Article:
Blindness from lack of fruit and vegetables ‘could happen here’
Irish eat less than half of recommended fruit and veg, say Nutrition and Dietetic Institute
Dieticians have warned that a balanced diet is neccesary for nutritional reasons as much as to combat obesity.
Irish people are eating less than half of the recommended daily portions of fruit and vegetables and it could be just a matter of time before the Republic has a case such as that of the UK where a teenager went blind due to deficiencies in his diet, according to an expert.
Researchers from Bristol Eye Hospital said the boy first presented to his doctor aged 14, complaining of tiredness, according to a case report published in the Annals of Internal Medicine.
Aside from being labelled a “fussy eater”, the Bristol boy took no medication and had a normal body mass index (BMI). Tests showed he had low vitamin B12 levels and macrocytic anaemia – a condition bringing larger-than-normal red blood cells.
He was given B12 injections and dietary advice, but when he returned a year later he had developed some hearing loss and impaired vision, though still no cause was found.
“By age 17, the patient’s vision had become progressively worse, to the point of blindness,” the report said.
Investigating the boy’s nutrition, physicians found vitamin B12 and vitamin D deficiencies, a reduced bone mineral density, low levels of copper and selenium, and a high zinc level.
“The patient confessed that since elementary school, he had avoided foods with certain textures and only ate French fries, Pringles, white bread, processed ham slices, and sausage,” the report said.
“By the time his condition was diagnosed, the patient had permanently impaired vision.”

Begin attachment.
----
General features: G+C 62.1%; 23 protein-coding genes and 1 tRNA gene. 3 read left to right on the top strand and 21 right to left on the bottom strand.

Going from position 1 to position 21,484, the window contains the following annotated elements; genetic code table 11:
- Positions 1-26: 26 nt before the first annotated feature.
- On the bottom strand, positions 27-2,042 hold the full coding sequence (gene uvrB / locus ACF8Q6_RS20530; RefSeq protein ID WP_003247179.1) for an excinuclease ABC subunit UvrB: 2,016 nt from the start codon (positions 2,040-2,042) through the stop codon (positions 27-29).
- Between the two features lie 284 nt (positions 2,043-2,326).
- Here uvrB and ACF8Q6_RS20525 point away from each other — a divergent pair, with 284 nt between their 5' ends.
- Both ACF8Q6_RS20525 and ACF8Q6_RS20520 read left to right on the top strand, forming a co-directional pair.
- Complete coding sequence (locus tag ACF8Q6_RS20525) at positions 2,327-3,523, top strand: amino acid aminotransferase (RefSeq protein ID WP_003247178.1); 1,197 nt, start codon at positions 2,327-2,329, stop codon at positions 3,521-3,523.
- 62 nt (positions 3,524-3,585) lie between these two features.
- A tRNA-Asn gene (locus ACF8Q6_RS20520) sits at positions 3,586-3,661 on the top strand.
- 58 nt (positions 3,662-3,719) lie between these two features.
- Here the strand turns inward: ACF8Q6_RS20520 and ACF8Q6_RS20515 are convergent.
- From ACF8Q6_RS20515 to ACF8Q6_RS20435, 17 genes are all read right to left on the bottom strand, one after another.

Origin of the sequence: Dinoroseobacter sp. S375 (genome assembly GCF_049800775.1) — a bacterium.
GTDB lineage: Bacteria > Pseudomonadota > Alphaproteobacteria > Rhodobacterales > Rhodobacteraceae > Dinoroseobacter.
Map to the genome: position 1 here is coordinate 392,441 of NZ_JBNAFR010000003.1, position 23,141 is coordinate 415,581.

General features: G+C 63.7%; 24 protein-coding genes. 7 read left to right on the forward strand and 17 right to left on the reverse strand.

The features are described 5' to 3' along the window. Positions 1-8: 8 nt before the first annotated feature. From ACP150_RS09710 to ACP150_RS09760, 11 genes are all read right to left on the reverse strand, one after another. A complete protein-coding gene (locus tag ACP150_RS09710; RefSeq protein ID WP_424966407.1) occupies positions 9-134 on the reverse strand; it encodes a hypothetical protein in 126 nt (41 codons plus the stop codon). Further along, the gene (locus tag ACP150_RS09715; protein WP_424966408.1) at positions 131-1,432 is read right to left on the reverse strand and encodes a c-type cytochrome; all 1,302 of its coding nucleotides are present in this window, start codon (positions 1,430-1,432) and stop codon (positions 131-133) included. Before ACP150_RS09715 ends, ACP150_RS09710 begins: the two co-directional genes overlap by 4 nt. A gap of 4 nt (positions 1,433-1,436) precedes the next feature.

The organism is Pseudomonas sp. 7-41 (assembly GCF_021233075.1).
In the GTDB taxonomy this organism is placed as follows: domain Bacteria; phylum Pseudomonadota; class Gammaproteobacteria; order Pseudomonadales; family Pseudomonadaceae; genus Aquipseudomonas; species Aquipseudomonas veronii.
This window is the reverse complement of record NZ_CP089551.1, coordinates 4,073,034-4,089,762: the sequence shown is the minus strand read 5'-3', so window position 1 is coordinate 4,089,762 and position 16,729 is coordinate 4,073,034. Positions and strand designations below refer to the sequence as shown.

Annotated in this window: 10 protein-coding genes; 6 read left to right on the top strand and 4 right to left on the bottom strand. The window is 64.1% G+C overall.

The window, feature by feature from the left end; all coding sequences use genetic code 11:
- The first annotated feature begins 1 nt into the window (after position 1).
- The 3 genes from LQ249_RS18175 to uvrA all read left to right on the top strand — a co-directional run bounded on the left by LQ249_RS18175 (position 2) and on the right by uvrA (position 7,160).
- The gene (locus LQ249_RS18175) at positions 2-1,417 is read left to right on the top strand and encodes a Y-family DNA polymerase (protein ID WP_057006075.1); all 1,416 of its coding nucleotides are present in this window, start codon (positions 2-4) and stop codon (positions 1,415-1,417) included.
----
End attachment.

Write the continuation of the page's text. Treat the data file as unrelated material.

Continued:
Irish Nutrition and Dietetic Institute spokeswoman Louise Reynolds, who is also a registered dietician, told The Irish Times that while the case was “certainly not normal or common”, it should act as a wake up call for Irish parents.
“It’s shocking when things like happen in this day and age when we’re surrounded by food,” she said. “Parents need to ensure children are not eating what we would call a beige diet: pasta, white bread, French fries, Pringles.
“If that’s literally all he’s eating, that diet is so limited. There is nothing fresh in there. We would talk about eating a rainbow of foods.
“The guidelines are five to seven portions of fruit and vegetables a day, but the average Irish intake is 2½ portions. That would apply to children and adults. We’re not eating enough fruit and vegetables.
“This is certainly not normal or common. The doctors treating him obviously didn’t think of nutrition straight away for that reason. It is the very extreme end of poor diets, lack of knowledge about nutrition, and access to fast foods and processed meats.
“If there’s one child in the UK with this, it’s could be only a matter of time before we have a child in Ireland”, given the very similar diets, supermarkets, and access to the same types of foods. “It highlights the danger of such a restricted diet.”
The report in the Annals of Internal Medicine cautioned that nutrition-related optic damage should always be considered by doctors finding any patient with unexplained vision symptoms.
“The risks for poor cardiovascular health, obesity and cancer associated with junk food consumption are well known, but poor nutrition can also permanently damage the nervous system, particularly vision,” the report said.
“It is rare in developed countries. The condition is potentially reversible if caught early. But if left untreated, it leads to permanent blindness.”